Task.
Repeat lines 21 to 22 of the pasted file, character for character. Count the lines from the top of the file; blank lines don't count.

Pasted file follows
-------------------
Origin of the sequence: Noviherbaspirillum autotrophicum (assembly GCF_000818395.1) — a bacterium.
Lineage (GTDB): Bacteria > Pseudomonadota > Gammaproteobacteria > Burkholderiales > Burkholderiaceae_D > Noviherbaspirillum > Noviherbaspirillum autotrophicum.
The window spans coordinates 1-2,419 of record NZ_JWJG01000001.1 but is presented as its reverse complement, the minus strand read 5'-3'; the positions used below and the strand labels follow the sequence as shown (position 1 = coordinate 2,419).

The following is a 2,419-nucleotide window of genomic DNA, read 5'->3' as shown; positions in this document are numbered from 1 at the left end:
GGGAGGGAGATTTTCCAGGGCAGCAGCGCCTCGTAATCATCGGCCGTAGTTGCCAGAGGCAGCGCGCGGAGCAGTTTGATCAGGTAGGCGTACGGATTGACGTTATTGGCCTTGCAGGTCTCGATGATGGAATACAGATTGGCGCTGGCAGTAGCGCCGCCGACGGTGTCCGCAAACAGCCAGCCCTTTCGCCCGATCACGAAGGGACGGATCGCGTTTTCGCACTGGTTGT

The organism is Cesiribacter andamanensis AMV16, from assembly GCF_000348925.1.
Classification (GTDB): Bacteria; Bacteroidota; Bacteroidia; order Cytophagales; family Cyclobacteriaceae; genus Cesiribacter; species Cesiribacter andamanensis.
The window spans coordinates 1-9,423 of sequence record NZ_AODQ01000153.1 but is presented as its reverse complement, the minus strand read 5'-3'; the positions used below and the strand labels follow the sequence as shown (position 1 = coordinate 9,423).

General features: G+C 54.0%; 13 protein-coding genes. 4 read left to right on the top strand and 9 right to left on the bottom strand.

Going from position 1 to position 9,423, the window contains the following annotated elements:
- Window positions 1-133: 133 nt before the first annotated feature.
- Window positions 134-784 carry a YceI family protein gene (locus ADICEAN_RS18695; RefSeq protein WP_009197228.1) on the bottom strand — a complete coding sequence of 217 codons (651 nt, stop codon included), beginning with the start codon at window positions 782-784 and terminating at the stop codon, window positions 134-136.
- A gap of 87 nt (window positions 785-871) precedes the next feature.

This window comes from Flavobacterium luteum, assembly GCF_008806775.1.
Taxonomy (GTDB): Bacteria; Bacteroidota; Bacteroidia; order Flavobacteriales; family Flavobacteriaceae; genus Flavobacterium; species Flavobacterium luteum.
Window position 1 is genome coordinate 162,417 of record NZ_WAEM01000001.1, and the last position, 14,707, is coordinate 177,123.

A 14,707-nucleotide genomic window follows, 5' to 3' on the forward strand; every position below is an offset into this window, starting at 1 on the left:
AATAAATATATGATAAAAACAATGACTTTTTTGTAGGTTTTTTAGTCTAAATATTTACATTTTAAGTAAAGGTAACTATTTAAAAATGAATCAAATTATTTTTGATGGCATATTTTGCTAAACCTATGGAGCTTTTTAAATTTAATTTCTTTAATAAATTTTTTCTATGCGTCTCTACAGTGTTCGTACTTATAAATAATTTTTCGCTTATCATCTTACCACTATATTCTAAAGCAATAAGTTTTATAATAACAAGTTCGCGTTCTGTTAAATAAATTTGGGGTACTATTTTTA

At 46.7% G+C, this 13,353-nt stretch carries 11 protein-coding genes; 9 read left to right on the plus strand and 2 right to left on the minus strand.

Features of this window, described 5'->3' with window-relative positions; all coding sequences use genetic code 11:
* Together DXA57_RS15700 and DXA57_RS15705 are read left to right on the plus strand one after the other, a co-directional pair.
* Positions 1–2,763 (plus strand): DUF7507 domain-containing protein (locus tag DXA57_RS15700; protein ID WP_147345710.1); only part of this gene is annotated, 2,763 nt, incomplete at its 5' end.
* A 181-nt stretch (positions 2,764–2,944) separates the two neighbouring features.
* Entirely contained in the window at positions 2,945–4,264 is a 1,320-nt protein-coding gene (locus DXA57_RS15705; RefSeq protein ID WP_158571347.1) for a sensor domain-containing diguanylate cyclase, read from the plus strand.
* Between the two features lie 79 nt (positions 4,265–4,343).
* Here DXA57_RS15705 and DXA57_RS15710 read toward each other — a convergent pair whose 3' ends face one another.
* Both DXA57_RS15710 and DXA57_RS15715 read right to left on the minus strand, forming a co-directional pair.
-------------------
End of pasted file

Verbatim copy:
* Together DXA57_RS15700 and DXA57_RS15705 are read left to right on the plus strand one after the other, a co-directional pair.
* Positions 1–2,763 (plus strand): DUF7507 domain-containing protein (locus tag DXA57_RS15700; protein ID WP_147345710.1); only part of this gene is annotated, 2,763 nt, incomplete at its 5' end.